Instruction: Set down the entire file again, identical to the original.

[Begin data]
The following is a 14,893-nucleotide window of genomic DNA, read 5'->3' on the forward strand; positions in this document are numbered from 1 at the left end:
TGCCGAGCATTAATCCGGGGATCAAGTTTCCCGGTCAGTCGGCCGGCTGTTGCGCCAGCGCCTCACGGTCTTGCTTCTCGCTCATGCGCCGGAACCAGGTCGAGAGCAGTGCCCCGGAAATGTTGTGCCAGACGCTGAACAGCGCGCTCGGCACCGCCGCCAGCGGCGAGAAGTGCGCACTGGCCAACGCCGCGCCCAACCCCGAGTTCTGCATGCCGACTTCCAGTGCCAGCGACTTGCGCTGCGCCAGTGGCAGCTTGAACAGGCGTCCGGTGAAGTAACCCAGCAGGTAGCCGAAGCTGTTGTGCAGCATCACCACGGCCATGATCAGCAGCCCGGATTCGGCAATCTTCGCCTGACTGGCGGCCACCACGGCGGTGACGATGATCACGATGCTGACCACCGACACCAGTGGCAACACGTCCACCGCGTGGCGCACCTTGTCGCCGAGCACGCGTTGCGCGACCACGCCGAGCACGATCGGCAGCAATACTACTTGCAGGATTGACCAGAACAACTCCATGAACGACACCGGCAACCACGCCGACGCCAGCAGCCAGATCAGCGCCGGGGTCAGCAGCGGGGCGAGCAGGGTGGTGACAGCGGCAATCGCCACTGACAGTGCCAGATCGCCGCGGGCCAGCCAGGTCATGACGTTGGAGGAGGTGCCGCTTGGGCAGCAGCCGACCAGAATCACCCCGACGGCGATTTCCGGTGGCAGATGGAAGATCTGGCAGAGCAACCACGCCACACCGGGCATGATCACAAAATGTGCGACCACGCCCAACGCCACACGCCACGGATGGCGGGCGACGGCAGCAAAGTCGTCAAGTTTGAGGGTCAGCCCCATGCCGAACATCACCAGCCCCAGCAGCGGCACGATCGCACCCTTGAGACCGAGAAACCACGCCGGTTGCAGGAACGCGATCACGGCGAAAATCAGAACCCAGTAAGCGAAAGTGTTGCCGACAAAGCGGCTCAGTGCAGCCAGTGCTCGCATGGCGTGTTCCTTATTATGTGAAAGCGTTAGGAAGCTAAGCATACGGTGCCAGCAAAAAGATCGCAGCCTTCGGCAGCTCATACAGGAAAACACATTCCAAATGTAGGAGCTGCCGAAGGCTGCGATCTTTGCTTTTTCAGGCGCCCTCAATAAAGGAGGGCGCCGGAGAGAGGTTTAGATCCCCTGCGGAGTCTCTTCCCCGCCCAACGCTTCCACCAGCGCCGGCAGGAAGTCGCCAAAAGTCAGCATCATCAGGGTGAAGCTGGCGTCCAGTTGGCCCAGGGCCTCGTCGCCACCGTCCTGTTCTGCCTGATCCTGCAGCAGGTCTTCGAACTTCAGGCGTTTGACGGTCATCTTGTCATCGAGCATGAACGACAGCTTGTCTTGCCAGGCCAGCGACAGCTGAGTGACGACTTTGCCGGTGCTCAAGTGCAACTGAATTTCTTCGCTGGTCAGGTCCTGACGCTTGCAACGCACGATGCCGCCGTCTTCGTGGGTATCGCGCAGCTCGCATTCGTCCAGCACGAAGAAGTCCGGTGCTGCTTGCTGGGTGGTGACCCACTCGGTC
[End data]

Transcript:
The following is a 14,893-nucleotide window of genomic DNA, read 5'->3' on the forward strand; positions in this document are numbered from 1 at the left end:
TGCCGAGCATTAATCCGGGGATCAAGTTTCCCGGTCAGTCGGCCGGCTGTTGCGCCAGCGCCTCACGGTCTTGCTTCTCGCTCATGCGCCGGAACCAGGTCGAGAGCAGTGCCCCGGAAATGTTGTGCCAGACGCTGAACAGCGCGCTCGGCACCGCCGCCAGCGGCGAGAAGTGCGCACTGGCCAACGCCGCGCCCAACCCCGAGTTCTGCATGCCGACTTCCAGTGCCAGCGACTTGCGCTGCGCCAGTGGCAGCTTGAACAGGCGTCCGGTGAAGTAACCCAGCAGGTAGCCGAAGCTGTTGTGCAGCATCACCACGGCCATGATCAGCAGCCCGGATTCGGCAATCTTCGCCTGACTGGCGGCCACCACGGCGGTGACGATGATCACGATGCTGACCACCGACACCAGTGGCAACACGTCCACCGCGTGGCGCACCTTGTCGCCGAGCACGCGTTGCGCGACCACGCCGAGCACGATCGGCAGCAATACTACTTGCAGGATTGACCAGAACAACTCCATGAACGACACCGGCAACCACGCCGACGCCAGCAGCCAGATCAGCGCCGGGGTCAGCAGCGGGGCGAGCAGGGTGGTGACAGCGGCAATCGCCACTGACAGTGCCAGATCGCCGCGGGCCAGCCAGGTCATGACGTTGGAGGAGGTGCCGCTTGGGCAGCAGCCGACCAGAATCACCCCGACGGCGATTTCCGGTGGCAGATGGAAGATCTGGCAGAGCAACCACGCCACACCGGGCATGATCACAAAATGTGCGACCACGCCCAACGCCACACGCCACGGATGGCGGGCGACGGCAGCAAAGTCGTCAAGTTTGAGGGTCAGCCCCATGCCGAACATCACCAGCCCCAGCAGCGGCACGATCGCACCCTTGAGACCGAGAAACCACGCCGGTTGCAGGAACGCGATCACGGCGAAAATCAGAACCCAGTAAGCGAAAGTGTTGCCGACAAAGCGGCTCAGTGCAGCCAGTGCTCGCATGGCGTGTTCCTTATTATGTGAAAGCGTTAGGAAGCTAAGCATACGGTGCCAGCAAAAAGATCGCAGCCTTCGGCAGCTCATACAGGAAAACACATTCCAAATGTAGGAGCTGCCGAAGGCTGCGATCTTTGCTTTTTCAGGCGCCCTCAATAAAGGAGGGCGCCGGAGAGAGGTTTAGATCCCCTGCGGAGTCTCTTCCCCGCCCAACGCTTCCACCAGCGCCGGCAGGAAGTCGCCAAAAGTCAGCATCATCAGGGTGAAGCTGGCGTCCAGTTGGCCCAGGGCCTCGTCGCCACCGTCCTGTTCTGCCTGATCCTGCAGCAGGTCTTCGAACTTCAGGCGTTTGACGGTCATCTTGTCATCGAGCATGAACGACAGCTTGTCTTGCCAGGCCAGCGACAGCTGAGTGACGACTTTGCCGGTGCTCAAGTGCAACTGAATTTCTTCGCTGGTCAGGTCCTGACGCTTGCAACGCACGATGCCGCCGTCTTCGTGGGTATCGCGCAGCTCGCATTCGTCCAGCACGAAGAAGTCCGGTGCTGCTTGCTGGGTGGTGACCCACTCGGTC